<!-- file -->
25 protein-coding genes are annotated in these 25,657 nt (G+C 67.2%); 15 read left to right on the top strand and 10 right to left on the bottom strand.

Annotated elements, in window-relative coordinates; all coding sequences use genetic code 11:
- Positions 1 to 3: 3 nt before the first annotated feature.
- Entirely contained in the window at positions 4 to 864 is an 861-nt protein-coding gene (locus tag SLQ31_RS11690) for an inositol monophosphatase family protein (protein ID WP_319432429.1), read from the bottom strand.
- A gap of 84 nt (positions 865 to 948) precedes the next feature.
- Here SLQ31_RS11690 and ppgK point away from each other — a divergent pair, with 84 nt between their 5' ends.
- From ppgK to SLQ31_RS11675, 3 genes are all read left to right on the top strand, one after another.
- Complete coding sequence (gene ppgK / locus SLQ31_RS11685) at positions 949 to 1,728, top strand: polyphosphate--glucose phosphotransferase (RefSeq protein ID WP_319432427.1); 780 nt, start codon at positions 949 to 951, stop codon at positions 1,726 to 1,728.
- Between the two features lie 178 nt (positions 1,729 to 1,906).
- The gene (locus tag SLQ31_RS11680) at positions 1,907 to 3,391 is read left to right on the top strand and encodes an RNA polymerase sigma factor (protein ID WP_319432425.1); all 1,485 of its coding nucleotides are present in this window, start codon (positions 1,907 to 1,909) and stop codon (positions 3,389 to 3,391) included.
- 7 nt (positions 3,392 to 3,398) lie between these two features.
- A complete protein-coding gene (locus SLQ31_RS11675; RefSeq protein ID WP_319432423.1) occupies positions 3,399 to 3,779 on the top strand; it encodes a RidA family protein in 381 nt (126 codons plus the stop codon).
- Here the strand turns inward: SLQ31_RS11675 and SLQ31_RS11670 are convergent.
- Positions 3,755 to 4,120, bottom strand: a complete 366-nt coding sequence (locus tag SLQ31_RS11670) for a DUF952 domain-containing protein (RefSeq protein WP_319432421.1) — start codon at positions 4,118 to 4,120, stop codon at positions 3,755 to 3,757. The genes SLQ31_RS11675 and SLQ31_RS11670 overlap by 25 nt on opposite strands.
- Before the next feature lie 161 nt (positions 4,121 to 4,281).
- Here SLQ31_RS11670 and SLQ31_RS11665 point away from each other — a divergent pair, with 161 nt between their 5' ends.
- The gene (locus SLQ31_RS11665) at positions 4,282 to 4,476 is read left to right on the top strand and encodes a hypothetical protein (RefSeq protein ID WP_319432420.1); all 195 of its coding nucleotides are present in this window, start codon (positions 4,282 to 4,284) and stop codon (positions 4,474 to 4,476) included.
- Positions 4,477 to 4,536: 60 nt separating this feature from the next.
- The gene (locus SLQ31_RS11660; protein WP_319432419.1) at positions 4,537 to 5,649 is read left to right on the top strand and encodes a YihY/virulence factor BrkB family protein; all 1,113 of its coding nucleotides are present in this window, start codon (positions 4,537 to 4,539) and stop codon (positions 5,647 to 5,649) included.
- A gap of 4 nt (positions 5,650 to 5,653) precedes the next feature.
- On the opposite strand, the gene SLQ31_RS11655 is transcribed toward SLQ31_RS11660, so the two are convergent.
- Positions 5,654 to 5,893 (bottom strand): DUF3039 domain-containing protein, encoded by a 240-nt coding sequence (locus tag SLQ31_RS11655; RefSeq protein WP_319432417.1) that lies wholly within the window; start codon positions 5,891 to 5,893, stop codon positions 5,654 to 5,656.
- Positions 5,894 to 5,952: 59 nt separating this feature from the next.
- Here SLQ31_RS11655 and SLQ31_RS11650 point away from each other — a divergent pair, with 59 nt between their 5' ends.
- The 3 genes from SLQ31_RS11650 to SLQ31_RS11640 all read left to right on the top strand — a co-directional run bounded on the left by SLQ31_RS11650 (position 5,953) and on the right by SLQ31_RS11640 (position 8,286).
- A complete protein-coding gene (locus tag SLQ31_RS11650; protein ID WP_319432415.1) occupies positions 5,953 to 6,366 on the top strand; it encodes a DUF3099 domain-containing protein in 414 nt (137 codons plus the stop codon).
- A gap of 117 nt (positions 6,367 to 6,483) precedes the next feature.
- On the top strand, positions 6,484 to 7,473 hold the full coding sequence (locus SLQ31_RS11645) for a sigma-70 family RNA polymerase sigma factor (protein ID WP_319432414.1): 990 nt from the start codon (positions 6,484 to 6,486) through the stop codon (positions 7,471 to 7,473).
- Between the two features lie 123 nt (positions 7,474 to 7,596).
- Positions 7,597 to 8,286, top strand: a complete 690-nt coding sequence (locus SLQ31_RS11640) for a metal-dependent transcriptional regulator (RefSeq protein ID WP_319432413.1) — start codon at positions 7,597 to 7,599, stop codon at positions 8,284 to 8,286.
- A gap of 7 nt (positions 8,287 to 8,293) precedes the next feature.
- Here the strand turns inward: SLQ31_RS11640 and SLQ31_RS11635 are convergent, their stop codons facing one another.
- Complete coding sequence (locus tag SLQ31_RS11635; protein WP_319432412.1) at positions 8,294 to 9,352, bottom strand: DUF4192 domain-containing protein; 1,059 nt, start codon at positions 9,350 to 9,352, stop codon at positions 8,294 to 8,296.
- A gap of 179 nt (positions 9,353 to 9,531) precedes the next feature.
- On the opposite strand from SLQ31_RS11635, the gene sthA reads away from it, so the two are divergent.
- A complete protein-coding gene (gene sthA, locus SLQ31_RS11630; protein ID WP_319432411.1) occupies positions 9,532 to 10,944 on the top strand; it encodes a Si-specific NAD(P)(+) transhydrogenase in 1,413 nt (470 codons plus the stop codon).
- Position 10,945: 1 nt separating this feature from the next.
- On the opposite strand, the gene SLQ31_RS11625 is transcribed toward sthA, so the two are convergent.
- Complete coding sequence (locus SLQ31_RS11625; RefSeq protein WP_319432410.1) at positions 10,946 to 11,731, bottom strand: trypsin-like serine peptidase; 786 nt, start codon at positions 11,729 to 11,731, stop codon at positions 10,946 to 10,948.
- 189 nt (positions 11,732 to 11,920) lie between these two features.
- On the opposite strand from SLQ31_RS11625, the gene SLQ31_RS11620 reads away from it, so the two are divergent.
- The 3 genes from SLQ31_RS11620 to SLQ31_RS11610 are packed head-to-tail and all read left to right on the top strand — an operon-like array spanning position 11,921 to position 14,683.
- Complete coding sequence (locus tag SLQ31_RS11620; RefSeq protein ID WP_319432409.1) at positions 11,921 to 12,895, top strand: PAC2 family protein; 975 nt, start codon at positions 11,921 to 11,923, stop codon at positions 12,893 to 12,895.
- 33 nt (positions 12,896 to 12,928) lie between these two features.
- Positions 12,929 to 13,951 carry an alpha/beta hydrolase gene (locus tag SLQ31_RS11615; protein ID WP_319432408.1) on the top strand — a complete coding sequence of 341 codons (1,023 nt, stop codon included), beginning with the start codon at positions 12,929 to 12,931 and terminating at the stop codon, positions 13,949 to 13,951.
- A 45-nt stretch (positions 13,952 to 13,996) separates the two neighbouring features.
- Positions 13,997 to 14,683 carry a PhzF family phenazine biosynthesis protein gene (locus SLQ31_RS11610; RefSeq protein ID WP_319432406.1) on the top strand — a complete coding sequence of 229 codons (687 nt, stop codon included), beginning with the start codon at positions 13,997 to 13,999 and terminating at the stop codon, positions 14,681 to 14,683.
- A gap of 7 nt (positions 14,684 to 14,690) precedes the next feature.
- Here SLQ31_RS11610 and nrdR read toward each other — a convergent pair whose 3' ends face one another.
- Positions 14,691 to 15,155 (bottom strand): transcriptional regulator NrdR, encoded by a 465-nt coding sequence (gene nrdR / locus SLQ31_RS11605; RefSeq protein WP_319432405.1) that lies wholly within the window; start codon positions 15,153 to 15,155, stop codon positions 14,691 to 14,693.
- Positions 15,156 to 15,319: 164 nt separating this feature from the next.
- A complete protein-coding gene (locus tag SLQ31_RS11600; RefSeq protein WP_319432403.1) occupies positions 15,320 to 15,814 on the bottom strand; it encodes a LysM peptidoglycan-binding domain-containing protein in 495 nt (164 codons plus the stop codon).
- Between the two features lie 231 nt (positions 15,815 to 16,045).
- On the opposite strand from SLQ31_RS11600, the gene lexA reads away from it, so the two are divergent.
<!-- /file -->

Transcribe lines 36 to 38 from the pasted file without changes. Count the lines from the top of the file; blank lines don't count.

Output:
- A complete protein-coding gene (gene sthA, locus SLQ31_RS11630; protein ID WP_319432411.1) occupies positions 9,532 to 10,944 on the top strand; it encodes a Si-specific NAD(P)(+) transhydrogenase in 1,413 nt (470 codons plus the stop codon).
- Position 10,945: 1 nt separating this feature from the next.
- On the opposite strand, the gene SLQ31_RS11625 is transcribed toward sthA, so the two are convergent.